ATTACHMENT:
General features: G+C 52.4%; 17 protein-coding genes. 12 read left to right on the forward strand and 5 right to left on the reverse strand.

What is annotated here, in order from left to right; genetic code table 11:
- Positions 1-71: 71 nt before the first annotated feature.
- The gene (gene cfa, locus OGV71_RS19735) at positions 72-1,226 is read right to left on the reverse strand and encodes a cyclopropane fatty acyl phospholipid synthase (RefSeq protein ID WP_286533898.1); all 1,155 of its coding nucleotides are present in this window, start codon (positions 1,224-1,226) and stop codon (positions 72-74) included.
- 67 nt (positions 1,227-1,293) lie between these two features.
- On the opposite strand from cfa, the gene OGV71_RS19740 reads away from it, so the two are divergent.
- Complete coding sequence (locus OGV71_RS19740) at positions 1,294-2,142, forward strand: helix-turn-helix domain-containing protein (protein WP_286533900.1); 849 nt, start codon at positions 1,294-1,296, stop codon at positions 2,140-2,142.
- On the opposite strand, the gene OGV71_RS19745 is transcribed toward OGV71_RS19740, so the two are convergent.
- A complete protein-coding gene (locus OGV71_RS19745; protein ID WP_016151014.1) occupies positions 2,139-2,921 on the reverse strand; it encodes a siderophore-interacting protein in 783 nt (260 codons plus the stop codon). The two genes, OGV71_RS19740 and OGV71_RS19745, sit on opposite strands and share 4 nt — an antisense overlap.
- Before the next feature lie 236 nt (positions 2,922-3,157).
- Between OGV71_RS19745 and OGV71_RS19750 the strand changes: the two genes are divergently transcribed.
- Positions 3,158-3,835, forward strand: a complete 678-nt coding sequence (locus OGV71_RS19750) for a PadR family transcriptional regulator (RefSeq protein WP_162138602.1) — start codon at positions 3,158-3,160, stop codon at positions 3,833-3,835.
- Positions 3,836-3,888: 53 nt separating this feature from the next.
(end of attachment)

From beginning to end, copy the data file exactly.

General features: G+C 52.4%; 17 protein-coding genes. 12 read left to right on the forward strand and 5 right to left on the reverse strand.

What is annotated here, in order from left to right; genetic code table 11:
- Positions 1-71: 71 nt before the first annotated feature.
- The gene (gene cfa, locus OGV71_RS19735) at positions 72-1,226 is read right to left on the reverse strand and encodes a cyclopropane fatty acyl phospholipid synthase (RefSeq protein ID WP_286533898.1); all 1,155 of its coding nucleotides are present in this window, start codon (positions 1,224-1,226) and stop codon (positions 72-74) included.
- 67 nt (positions 1,227-1,293) lie between these two features.
- On the opposite strand from cfa, the gene OGV71_RS19740 reads away from it, so the two are divergent.
- Complete coding sequence (locus OGV71_RS19740) at positions 1,294-2,142, forward strand: helix-turn-helix domain-containing protein (protein WP_286533900.1); 849 nt, start codon at positions 1,294-1,296, stop codon at positions 2,140-2,142.
- On the opposite strand, the gene OGV71_RS19745 is transcribed toward OGV71_RS19740, so the two are convergent.
- A complete protein-coding gene (locus OGV71_RS19745; protein ID WP_016151014.1) occupies positions 2,139-2,921 on the reverse strand; it encodes a siderophore-interacting protein in 783 nt (260 codons plus the stop codon). The two genes, OGV71_RS19740 and OGV71_RS19745, sit on opposite strands and share 4 nt — an antisense overlap.
- Before the next feature lie 236 nt (positions 2,922-3,157).
- Between OGV71_RS19745 and OGV71_RS19750 the strand changes: the two genes are divergently transcribed.
- Positions 3,158-3,835, forward strand: a complete 678-nt coding sequence (locus OGV71_RS19750) for a PadR family transcriptional regulator (RefSeq protein WP_162138602.1) — start codon at positions 3,158-3,160, stop codon at positions 3,833-3,835.
- Positions 3,836-3,888: 53 nt separating this feature from the next.